• track (so any captioning, subtitling, and similar audio/video track formats can be included);
  • video (EPUB does not define a single video format that all reading systems must support).

In these cases, authors can specify any format but there are no guarantees that reading systems will support rendering of the format.

EPUB-specific Fallbacks

Manifest Fallbacks

Manifest fallbacks are named for how they are implemented in the EPUB package document. The manifest element lists all the resources used in the publication, and each item element within it can specify another item as a fallback using the fallback attribute.

There are two places that manifest fallbacks are used. The first is to include unknown media types in the spine (i.e., to make them documents in the publication reading order). This practice has largely fallen into disuse, however, as it was used primarily in EPUB 2 to allow SVG images in the spine with XHTML fallbacks.

SVG in spine (EPUB 2)

   <item id="c01"
   <item id="c01-xhtml"
   <itemref idref="c01"/>

In this case, if the reading system does not support SVG, it follows the fallback attribute references until it finds a media type it can support. In the above case there is only one fallback, but it is possible to keep falling back through multiple items before reaching a supported media type. The only requirement on fallback chains is that they must include a core media type.

The other place where manifest fallbacks are used is to provide a fallback image for the HTML img element. Until the recent addition of the srcset attribute and creation of the new picture element, it was not possible in HTML to provide a fallback for images embedded using the img element. As a workaround, reading systems are expected to change the source of the img element to the fallback specified in the manifest.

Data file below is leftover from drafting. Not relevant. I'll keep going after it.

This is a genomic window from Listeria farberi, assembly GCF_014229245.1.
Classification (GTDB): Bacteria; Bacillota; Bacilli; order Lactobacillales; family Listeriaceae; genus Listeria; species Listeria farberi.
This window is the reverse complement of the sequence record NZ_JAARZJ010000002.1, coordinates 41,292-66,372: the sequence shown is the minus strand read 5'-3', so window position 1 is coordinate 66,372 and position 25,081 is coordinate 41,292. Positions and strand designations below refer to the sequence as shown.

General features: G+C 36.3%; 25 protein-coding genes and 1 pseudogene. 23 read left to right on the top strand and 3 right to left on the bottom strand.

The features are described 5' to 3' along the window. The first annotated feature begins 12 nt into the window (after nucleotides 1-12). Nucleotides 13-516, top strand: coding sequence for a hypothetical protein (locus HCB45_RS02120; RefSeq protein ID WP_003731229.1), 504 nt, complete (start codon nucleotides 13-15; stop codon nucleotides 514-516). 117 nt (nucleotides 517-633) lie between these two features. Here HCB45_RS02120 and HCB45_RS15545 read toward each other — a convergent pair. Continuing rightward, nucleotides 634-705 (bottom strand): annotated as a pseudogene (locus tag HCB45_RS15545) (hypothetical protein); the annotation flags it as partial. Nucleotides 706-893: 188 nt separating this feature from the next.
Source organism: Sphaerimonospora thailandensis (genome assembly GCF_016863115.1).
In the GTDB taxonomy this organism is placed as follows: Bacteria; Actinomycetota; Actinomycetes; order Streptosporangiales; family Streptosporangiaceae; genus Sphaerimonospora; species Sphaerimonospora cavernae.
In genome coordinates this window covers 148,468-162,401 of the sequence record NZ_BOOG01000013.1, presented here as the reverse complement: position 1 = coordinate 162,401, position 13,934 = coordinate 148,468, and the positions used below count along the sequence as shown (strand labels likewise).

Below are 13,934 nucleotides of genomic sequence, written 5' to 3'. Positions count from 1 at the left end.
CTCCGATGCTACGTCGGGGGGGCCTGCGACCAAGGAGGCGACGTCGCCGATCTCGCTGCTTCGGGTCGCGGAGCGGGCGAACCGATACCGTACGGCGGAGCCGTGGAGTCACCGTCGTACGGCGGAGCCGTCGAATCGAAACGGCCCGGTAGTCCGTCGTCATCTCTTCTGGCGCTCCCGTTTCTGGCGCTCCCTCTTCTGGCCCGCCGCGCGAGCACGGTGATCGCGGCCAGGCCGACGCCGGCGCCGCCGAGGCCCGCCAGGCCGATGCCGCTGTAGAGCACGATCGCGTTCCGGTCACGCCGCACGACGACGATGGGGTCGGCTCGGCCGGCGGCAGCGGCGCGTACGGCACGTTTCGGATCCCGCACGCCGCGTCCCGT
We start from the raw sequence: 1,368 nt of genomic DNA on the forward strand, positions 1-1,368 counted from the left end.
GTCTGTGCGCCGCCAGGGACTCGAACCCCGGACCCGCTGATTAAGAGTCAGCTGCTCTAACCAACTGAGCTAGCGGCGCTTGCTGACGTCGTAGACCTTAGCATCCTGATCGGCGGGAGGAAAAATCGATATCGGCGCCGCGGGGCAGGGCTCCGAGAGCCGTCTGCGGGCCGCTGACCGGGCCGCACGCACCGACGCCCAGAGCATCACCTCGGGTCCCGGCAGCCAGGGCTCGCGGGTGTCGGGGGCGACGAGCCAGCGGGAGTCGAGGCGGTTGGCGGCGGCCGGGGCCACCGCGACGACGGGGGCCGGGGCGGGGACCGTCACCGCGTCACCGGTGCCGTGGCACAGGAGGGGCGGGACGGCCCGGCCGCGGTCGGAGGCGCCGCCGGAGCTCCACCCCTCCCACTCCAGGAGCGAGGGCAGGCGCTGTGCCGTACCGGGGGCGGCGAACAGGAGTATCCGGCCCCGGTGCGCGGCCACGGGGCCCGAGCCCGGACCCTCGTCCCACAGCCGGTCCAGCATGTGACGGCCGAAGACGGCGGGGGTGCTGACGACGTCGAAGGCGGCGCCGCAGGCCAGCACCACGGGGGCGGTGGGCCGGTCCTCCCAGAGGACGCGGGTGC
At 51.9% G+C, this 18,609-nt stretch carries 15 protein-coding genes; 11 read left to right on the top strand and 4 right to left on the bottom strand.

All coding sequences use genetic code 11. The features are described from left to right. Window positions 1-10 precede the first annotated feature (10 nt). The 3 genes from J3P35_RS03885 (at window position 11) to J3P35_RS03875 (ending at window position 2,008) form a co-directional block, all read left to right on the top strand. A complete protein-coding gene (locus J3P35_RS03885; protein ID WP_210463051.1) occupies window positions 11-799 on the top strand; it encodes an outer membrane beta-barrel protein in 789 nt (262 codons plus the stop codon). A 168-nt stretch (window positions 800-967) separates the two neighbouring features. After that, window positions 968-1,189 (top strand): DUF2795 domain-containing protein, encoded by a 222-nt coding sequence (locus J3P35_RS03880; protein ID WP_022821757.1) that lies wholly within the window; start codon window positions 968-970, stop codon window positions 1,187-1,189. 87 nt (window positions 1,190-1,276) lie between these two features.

Image fallback in manifest


<img src="rainbow.webp" alt="Rainbow over wheat fields"/>

Package Document

   <item id="img01"
   <item id="img01-fb"

It is best to avoid manifest fallbacks for images except in EPUB 2 where there is no other option. They are not well supported.

Deprecated Fallback Methods

EPUB has two additional fallback methods that are no longer recommended for use:

Content Switching

EPUB's content switching mechanism allowed authors to embed markup languages such as MathML within XHTML content documents. The mechanism was modeled on the switch cases in programming languages, with a case element containing the foreign markup. If a reading system did not support any of these markup languages, a default element contained the HTML to use as a fallback.

Content switching was developed for EPUB 2, which did not allow MathML or SVG within its XHTML content documents. It was briefly allowed in EPUB 3 before finally being deprecated due to a lack of support.


Bindings were created for EPUB 3 to provide scripted fallbacks for foreign media types. If a reading system did not support a media type in an object tag, authors could "bind" the resource in the package document to a fallback scripted document that any arguments specified in the object would be passed into.

The bindings method has been deprecated in the latest version of EPUB 3 due to a lack of a practical need for the feature, and total lack of support in reading systems, so should be avoided.

Resource Location

EPUB allows the following types of content to be hosted on the web instead of stored inside the ZIP container:

Caution needs to be exercised in such cases, however. There is no guarantee that users will have access to download remotely hosted content, and no guarantee that the reading systems will retrieve remotely-hosted resources even if network access is available.